TERRE HAUTE —
As the oldest person to become a U.S. citizen Thursday during a naturalization ceremony, 72-year-old Ilya Tolpygin received a flag that had flown over the U.S. Capitol.
“This is a beautiful country. The best one in the world,” said Tolpygin, a native of Russia. He spoke after the ceremony with the help of his stepdaughter, Yelena Rashkin, who translated.
Tolpygin, who came to the United States in 1997, had a hard life in Russia, growing up as his homeland recovered from the devastation of World War II.
He’s grateful for the freedoms he enjoys here and is looking forward to exercising his right to vote. He also has a job here as a driver for a small company, Rashkin said.
“I love this country. I love the people,” said Tolpygin, who now lives in Carmel. “By God’s mercy and with his blessing, I have had a chance to live here.”
Tolpygin’s was just one of several touching stories from the naturalization ceremony, which took place Thursday afternoon in the former federal courtroom at Indiana State University’s Federal Hall.
Fifty-five people from 24 countries became U.S. citizens as Federal Magistrate Craig McKee presided. “You are the newest members of our great nation,” he told them.
He urged them to register to vote — and exercise their right to vote — and also emphasized the importance of jury duty, if they have that opportunity.
The former courtroom was packed, not only with those who became U.S. citizens, but also their families and friends.
Those who took the oath of citizenship came from such countries as Russia, Israel, Cuba, Philippines, Thailand, Jordan and Turkey. “It literally was a collection of people from all over the world. And they live here” in the southern two-thirds of Indiana, McKee said after the ceremony.
Before the event started, the 55 future U.S. citizens sat quietly, solemnly and hopefully in the imposing former courtroom. Before them, on the wall, was a mural depicting the signing of the Magna Carta.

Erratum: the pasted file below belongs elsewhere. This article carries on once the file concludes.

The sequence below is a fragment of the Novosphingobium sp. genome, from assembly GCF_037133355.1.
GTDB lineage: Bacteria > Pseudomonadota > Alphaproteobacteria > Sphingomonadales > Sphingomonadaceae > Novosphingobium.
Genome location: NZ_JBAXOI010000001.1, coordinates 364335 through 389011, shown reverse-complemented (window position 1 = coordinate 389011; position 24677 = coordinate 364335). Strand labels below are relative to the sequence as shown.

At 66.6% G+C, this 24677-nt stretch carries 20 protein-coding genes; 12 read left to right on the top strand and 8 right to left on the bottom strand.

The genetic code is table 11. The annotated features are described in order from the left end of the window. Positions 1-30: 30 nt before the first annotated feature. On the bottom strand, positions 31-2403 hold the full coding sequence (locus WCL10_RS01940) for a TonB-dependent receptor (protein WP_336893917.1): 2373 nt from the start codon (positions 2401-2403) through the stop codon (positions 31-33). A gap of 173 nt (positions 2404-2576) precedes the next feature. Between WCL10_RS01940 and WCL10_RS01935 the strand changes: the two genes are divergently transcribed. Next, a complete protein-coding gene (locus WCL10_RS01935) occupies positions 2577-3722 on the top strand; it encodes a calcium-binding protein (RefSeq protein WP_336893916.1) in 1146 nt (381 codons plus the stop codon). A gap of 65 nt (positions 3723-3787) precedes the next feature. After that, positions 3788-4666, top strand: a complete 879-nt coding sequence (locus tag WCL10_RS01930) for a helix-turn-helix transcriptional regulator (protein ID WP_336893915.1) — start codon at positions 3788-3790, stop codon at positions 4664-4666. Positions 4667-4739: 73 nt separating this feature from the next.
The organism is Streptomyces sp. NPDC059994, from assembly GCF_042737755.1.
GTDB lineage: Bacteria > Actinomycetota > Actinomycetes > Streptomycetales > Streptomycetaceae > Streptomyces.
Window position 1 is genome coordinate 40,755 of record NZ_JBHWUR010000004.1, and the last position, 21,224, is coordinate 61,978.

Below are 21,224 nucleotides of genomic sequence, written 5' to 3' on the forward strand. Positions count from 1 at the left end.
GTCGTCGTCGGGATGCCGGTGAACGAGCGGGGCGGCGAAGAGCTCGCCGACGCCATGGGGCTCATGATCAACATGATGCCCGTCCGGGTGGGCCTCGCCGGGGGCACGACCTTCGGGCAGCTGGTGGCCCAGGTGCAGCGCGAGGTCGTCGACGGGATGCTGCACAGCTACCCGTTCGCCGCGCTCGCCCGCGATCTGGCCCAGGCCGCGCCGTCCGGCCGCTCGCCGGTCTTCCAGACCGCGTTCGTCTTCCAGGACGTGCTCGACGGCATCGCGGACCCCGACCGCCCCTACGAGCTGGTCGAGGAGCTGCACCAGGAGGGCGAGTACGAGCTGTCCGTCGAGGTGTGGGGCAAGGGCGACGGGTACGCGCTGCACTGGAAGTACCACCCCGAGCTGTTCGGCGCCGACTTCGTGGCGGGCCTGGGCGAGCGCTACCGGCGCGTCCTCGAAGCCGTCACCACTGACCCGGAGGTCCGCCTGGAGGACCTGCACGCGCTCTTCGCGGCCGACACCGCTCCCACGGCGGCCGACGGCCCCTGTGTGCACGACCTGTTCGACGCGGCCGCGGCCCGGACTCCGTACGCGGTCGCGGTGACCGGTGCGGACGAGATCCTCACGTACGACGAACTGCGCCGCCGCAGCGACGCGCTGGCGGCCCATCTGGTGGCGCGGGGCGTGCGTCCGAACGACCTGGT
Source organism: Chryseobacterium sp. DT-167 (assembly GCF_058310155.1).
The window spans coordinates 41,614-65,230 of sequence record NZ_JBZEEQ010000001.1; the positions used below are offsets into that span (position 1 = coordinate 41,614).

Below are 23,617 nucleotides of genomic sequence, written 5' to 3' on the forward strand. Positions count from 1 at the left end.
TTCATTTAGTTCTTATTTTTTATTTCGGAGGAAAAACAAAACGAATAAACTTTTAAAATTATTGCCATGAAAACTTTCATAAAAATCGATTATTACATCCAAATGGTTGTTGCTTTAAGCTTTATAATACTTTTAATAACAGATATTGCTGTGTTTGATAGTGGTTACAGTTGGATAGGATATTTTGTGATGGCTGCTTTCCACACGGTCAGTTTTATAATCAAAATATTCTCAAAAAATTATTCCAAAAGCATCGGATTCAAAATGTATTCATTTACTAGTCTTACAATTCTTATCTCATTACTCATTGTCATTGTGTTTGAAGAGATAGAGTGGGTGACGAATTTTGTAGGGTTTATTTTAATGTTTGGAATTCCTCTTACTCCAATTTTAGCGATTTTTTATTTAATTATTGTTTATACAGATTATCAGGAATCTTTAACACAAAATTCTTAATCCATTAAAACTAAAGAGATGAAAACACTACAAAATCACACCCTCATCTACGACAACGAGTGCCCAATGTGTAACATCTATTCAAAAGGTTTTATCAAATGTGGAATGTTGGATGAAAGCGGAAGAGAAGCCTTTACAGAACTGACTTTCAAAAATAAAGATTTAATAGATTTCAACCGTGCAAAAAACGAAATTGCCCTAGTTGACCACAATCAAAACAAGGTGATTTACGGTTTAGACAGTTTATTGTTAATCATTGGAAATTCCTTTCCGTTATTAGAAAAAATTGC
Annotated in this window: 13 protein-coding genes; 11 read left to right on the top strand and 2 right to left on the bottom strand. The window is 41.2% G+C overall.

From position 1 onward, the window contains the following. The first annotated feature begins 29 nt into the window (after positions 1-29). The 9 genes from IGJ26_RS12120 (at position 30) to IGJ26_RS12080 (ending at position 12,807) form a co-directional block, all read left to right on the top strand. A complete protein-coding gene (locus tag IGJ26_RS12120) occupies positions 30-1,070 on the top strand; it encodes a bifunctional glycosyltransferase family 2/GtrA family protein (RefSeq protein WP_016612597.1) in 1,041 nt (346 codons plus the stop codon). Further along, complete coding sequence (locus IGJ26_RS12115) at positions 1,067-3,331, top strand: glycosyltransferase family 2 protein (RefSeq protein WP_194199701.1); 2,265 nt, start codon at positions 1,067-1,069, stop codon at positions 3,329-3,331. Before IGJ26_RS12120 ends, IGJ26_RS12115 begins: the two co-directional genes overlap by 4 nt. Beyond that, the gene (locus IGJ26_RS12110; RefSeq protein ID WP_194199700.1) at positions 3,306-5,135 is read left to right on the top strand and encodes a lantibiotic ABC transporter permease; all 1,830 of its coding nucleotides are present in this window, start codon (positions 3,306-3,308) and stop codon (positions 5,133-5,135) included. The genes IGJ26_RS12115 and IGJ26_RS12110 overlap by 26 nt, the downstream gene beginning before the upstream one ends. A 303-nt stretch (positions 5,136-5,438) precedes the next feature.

The silence was broken only by a stroller moving back and forth, or by the rustling of papers.
“They are serious,” McKee said. “You see in their eyes a sense of purpose, a sense of pride. And they will be our best citizens. They will vote.”
Some of them have lived in places where they don’t have an opportunity to vote, he said.
Thursday’s naturalization ceremony marked McKee’s third in Terre Haute; he’s also presided over a few in Indianapolis. It’s something he enjoys.
For those born in the United States and who are able to observe the ceremony, he hopes it rekindles a sense of both the opportunities and obligations of citizenship.
“I think it makes the natural-born citizens grateful and humble,” he said.
The youngest person to become a U.S. citizen Thursday, 21-year-old Srishti Laller, led the others in the Pledge of Allegiance.
After the ceremony, she talked about her new U.S. citizenship.
“It feels really awesome. It’s an outstanding feeling that you can’t describe. You’re finally a part of the United States,” she said. “There is so much to explore and more opportunities. You feel like you are part of America now.”
She came to this country from India in 2007 and joined family members already living here. “Finally we are together,” she said. She lives in Greenwood and is a college student, studying to be a nurse.
Also taking the oath of citizenship was Hila Karmazyn, 24, a native of Israel. “It feels great. It feels like a new beginning,” she said.
She came to the U.S. when she was 15; her father, a doctor, had a job opportunity here. Her dad and mom both are pursuing citizenship as well. Karmazyn, who is engaged, is studying interior design.
Thlaawr Bawihrin of Burma has been in the U.S. since 1996, when he came to Indianapolis to study at the Christian Theological Seminary. He is a pastor who ministers to the Chin community, also from Burma.
“I’ve been here a long time. Today, I feel it’s my real home,” he said, as his wife took pictures of him. “I’m very happy,” said his wife, Dawtzi.
Sue Loughlin can be reached at 812-231-4235 or firstname.lastname@example.org.